These are my notes and instant reactions from a presentation at the Value Investing Congress, the notes below might contain errors, paraphrases, incorrect quotes, or misinterpretations.
Tim Eriksen of Eriksen Capital Management also presented at the Value Investing Congress a year ago, and his idea (Internet Bancorp, INBK) seemed pretty interesting at the time. It has done pretty well since, up about 50%, but that’s far short of its much larger competitor, Bank of Internet (BOFI), a stock the Fool subsequently touted and teased pretty heavily in 2013 and which is up close to 150% in the same time frame.
Both have done better than the market, and better than the average bank stock (both are very small for their sector, INBK is less than $100 million and BOFI about a billion, and both trade at higher multiples of book value than most banks and have been seeing their stock price grow far faster than their book value).
That’s about all I know about him… so what does he have to share with us today?
He generally likes to look at areas where big investors aren’t playing — spinoffs, microcaps, unlisted stocks, etc — that’s where he thinks there’s some value. And he notes that Warren Buffett also focused on these kinds of stocks in his first decade or two, often investing in stocks with sub-$10 million market caps (that’s tiny, even inflation adjusted).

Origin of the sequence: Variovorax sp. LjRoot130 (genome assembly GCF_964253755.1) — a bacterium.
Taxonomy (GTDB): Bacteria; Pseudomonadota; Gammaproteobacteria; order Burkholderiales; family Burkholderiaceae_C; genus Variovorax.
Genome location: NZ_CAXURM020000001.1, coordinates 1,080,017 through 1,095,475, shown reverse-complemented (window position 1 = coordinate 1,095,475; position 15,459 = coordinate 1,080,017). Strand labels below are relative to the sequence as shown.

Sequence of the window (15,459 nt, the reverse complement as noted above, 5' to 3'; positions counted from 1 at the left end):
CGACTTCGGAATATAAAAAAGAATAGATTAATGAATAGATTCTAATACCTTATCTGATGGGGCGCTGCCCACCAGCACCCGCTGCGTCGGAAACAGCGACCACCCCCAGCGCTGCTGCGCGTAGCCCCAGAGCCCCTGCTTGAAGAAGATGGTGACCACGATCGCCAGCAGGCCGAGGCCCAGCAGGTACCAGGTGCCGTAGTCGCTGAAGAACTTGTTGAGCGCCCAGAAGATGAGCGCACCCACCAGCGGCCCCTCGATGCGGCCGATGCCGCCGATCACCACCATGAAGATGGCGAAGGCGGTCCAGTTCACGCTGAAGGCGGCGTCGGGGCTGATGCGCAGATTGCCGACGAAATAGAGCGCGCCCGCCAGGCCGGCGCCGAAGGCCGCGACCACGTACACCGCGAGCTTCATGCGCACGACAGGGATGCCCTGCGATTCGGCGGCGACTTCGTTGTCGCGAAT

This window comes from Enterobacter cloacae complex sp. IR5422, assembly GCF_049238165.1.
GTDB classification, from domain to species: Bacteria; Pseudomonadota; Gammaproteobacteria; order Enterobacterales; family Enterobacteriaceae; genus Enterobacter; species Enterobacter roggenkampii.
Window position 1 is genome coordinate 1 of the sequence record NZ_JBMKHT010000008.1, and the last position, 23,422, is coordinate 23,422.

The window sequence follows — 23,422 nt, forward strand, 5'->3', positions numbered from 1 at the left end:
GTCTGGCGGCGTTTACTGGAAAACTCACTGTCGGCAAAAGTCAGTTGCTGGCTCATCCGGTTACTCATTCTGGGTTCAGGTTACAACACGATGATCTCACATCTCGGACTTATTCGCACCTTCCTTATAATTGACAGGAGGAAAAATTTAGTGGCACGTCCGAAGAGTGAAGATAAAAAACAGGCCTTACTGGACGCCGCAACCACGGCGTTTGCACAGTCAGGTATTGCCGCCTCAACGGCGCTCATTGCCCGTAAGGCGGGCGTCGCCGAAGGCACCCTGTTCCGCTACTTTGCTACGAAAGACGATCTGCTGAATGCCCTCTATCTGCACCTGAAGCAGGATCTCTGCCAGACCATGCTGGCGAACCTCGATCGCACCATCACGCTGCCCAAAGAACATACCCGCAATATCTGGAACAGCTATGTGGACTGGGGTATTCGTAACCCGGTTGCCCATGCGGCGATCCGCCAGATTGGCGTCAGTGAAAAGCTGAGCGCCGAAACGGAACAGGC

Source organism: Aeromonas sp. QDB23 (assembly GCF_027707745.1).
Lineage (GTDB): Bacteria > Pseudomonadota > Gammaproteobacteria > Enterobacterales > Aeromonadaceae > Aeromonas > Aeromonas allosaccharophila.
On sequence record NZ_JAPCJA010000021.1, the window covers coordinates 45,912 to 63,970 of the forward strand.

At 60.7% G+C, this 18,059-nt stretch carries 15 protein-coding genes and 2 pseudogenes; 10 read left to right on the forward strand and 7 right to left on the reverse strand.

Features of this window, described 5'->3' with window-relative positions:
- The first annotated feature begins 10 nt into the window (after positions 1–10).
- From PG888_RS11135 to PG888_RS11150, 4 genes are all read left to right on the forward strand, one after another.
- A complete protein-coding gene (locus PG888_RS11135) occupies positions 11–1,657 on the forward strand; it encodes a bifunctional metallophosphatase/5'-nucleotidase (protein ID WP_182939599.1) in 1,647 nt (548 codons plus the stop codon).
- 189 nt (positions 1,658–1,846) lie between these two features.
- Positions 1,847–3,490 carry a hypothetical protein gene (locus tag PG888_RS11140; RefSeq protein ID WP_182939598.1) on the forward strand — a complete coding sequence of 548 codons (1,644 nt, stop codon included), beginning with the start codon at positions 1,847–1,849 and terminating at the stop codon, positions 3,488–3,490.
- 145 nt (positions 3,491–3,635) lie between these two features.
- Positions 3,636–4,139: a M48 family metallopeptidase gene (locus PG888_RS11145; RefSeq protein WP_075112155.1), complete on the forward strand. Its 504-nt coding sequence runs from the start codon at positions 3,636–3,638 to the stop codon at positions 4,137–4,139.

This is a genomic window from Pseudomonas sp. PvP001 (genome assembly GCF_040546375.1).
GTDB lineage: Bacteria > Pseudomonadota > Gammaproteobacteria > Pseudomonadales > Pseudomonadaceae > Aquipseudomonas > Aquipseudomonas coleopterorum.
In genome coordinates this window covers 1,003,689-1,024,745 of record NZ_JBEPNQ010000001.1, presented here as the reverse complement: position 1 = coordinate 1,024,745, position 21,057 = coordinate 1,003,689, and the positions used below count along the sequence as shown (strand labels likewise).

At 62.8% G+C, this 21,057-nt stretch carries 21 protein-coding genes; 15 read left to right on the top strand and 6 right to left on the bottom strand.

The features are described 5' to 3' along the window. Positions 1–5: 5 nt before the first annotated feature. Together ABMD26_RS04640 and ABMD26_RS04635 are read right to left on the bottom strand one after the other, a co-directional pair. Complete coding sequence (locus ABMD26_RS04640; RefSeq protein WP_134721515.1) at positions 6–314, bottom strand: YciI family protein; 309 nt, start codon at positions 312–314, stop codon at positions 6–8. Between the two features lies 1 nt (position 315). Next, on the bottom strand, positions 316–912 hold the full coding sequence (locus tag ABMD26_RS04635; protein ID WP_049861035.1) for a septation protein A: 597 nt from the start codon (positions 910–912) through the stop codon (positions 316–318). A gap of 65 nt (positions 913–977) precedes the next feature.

His idea today: Awilco Drilling, trades in Oslo (at AWDR) and over the counter (AWLCF in the US). UK based drilling operator, 49% owned by Awilhelmsen, a big shipping company. The parent sold Awilco Offshore in 2008, got back into the market just a few years ago and they operate two mid-water semi-submersible drilling units — they bought them from Transocean (RIG) when they merged with GlobalSantaFe. They got a bargain price in 2010 after the first deal collapsed in 2008.
January 2013, started trading OTC in US, payed first dividend in May 2013, sold debt last month to refinance their debt at lower interest rates and add to cash balance.
Price around $21, market cap about $600 million. Cash of about $80 million, debt of $130 million.
Earnings and dividend of about $4 per share, 20% yield and not that heavily levered. They aren’t paying out all of their depreciation, but they are paying out most of the cash flow.